California Is a Land (and Sea) of Natural Giants
From migrating whales to epic trees, a new museum exhibit in San Francisco explores these larger-than-life residents.
Life at the edge of land and sea is a dynamic, ever-changing place—where fog rolls in, tectonic plates shift, and rocky coastlines trace the majestic outline of our state’s rich natural history. Visitors to the California Academy of Sciences will discover the giant wonders that make Northern California like nowhere else in the world at Giants of Land and Sea. The exhibit is filled with larger-than-life interactives, visitors will experience the epic-ness of the state’s iconic landscape—a place of constant change where people and climate are shaping the future. Giants of Land and Sea also celebrates California’s rich cultural diversity and will be interpreted in several different languages, including English, Spanish, Chinese, and Filipino.
“California’s coastline is home to some of our planet’s most extraordinary ecological interfaces, where ocean currents and upwelling meet a geologically active landscape to create unique ecosystems rich in biodiversity,” says Dr. Shannon Bennett, the Academy’s Chief of Science. “As scientists, it provides a living laboratory to study some of Earth’s most treasured systems at a time when our planet faces unprecedented environmental change. And as proud Californians, it provides a place of wonder, awe, and inspiration to be protected, celebrated, and sustained for future generations.”
As the tallest trees on the planet, coast redwoods earn their giant reputation by standing at astounding heights of up to 380 feet. Found only in a narrow region along California’s coastline, these majestic yet vulnerable marvels provide a critical learning opportunity for scientists looking to understand their evolution over millions of years and their resilience in the face of a changing climate. An intimate, multimedia experience will invite visitors to virtually ascend from the forest floor to the treetop canopy alongside scientists who brave incredible heights to study the complex ecological structure and charismatic wildlife that make these mighty giants their home. Standing face to face with a real 8,500-lb. cross-section from a fallen ancient redwood that took root around the year 1200, visitors will use a digital touchscreen to “read the redwoods” while examining its tree rings to learn about key periods in the tree’s life. In partnership with Save the Redwoods League, visitors will also learn about coast redwood ecology and local conservation efforts.
Plus, visitors can step inside an immersive fog room to feel the chill and hear the sounds of San Francisco’s fabled and ever-present neighbor that captivates both locals and visitors alike. They’ll learn how fog helps to create a cool climate that nourishes coastal redwoods and their forest environments and watch a mesmerizing timelapse of coastal fog rolling across the Golden Gate Bridge and blanketing the San Francisco Bay in its daily ebb and flow.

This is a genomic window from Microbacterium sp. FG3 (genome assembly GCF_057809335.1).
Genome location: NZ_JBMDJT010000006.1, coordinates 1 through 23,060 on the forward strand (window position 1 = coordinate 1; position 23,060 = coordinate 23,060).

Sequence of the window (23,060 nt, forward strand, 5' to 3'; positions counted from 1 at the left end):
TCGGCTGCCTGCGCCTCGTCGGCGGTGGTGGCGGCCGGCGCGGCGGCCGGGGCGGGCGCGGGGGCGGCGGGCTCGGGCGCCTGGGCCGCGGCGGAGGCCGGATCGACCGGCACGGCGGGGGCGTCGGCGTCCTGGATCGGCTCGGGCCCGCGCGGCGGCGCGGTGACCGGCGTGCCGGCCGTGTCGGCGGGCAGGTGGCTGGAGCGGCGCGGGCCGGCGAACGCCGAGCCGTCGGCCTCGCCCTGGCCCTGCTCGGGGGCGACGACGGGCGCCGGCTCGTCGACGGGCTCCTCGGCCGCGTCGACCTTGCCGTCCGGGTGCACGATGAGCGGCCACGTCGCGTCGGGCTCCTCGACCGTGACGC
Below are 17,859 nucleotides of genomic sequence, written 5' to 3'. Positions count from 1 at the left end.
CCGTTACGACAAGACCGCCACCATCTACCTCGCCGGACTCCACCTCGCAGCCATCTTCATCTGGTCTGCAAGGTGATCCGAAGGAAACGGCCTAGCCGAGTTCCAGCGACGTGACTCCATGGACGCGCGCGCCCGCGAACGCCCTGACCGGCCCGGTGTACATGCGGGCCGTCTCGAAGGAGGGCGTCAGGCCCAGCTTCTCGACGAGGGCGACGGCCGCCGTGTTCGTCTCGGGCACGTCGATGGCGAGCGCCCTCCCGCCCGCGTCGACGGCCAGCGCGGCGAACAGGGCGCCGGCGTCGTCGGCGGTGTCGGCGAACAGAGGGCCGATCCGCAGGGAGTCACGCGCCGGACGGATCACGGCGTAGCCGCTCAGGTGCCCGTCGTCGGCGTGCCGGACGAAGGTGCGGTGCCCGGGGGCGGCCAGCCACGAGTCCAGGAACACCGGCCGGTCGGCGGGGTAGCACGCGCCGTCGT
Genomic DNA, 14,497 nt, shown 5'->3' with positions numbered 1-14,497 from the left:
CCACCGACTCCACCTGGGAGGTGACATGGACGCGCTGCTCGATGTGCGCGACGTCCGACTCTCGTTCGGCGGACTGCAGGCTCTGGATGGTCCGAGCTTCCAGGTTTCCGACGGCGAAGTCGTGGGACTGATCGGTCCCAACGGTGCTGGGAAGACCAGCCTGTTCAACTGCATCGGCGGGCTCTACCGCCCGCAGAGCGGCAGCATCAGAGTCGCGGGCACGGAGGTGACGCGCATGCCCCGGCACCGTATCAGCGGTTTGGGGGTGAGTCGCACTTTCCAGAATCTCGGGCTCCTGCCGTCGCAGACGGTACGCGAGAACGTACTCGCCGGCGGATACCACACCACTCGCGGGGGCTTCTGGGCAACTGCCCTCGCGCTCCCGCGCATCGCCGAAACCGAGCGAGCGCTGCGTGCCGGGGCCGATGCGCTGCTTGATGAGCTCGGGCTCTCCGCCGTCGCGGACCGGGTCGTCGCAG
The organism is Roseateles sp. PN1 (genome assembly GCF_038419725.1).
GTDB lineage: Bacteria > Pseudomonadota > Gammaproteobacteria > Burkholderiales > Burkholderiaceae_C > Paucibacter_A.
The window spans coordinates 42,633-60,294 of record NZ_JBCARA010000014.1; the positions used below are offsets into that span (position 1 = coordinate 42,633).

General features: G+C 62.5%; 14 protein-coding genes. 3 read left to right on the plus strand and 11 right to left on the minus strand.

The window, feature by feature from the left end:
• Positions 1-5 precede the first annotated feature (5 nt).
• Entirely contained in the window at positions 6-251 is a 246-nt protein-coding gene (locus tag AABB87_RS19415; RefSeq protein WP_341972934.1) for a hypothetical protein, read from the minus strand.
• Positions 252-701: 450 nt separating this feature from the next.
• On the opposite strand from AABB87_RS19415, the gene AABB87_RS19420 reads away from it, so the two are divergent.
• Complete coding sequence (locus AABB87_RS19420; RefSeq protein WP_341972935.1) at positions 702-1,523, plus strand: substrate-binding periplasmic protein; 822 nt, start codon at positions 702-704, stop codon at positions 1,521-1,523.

Northern California’s unique natural history starts far below the surface as notoriously active tectonic plates that have shaped both the geography and modern history of the Bay Area continue to impact our lives today. A reimagined Shake House—made popular in the Academy’s former Earthquake exhibit—returns with a new look and feel as visitors experience the rumbles and jolts of the 1906 and 1989 earthquakes that shook the Bay Area. After exiting the earthquake simulator, interactive displays will invite visitors to learn more about the modern influence of historic quakes and practical tips on how we can all stay prepared and safe during a seismic event.
As mighty as the ancient redwoods that line our coast, marine mammals migrate to and from California’s protected and productive waters each season, finding food and shelter in the cold, nutrient-rich waters. Overhead in the exhibit, visitors can take in the enormity of a massive blue whale skeleton and explore more than a dozen articulated marine mammal specimens and skulls, including dolphins, whales, seals, sea lions, and more to learn how marine mammals have evolved over time to glide through water, dive deep, and haul out on shore. Plus, visitors can compare the somewhat surprising similarities between their own human anatomy and marine mammals through a touch-activated, light-up interactive.
The exhibit will also explore the Academy’s marine mammal rescue work, done in collaboration with a group of local partners that make up the Marine Mammal Stranding Network. Videos and specimens will take visitors to the scene of a stranding event to discover what scientists learn by studying injured or deceased mammals that wash up on local shores and how this information informs conservation decisions on a global scale. Stories throughout the exhibit highlight our human connection to coastal food webs, including how citizen scientists are working to document and understand the impact of our changing ocean ecology using the iNaturalist app, powered by the Academy and National Geographic Society.
In a region known for groundbreaking innovation, some of today’s most promising sustainability solutions have their roots right here in the Bay Area thanks to creative partnerships between local Californians, Native tribes, and scientists from throughout the state. From crowd-sourced citizen science projects that document emerging patterns in local biodiversity in real-time to a collaboration between the Yurok Tribe and scientists that helps steward ancestral lands, revitalize culture, and restore salmon habitat—visitors will hear from a diverse range of California voices working to sustain the precious and critical ecosystems in their own backyard.
You can read more about California’s giants here.
This comes despite local efforts to clean the park and prevent vandalism.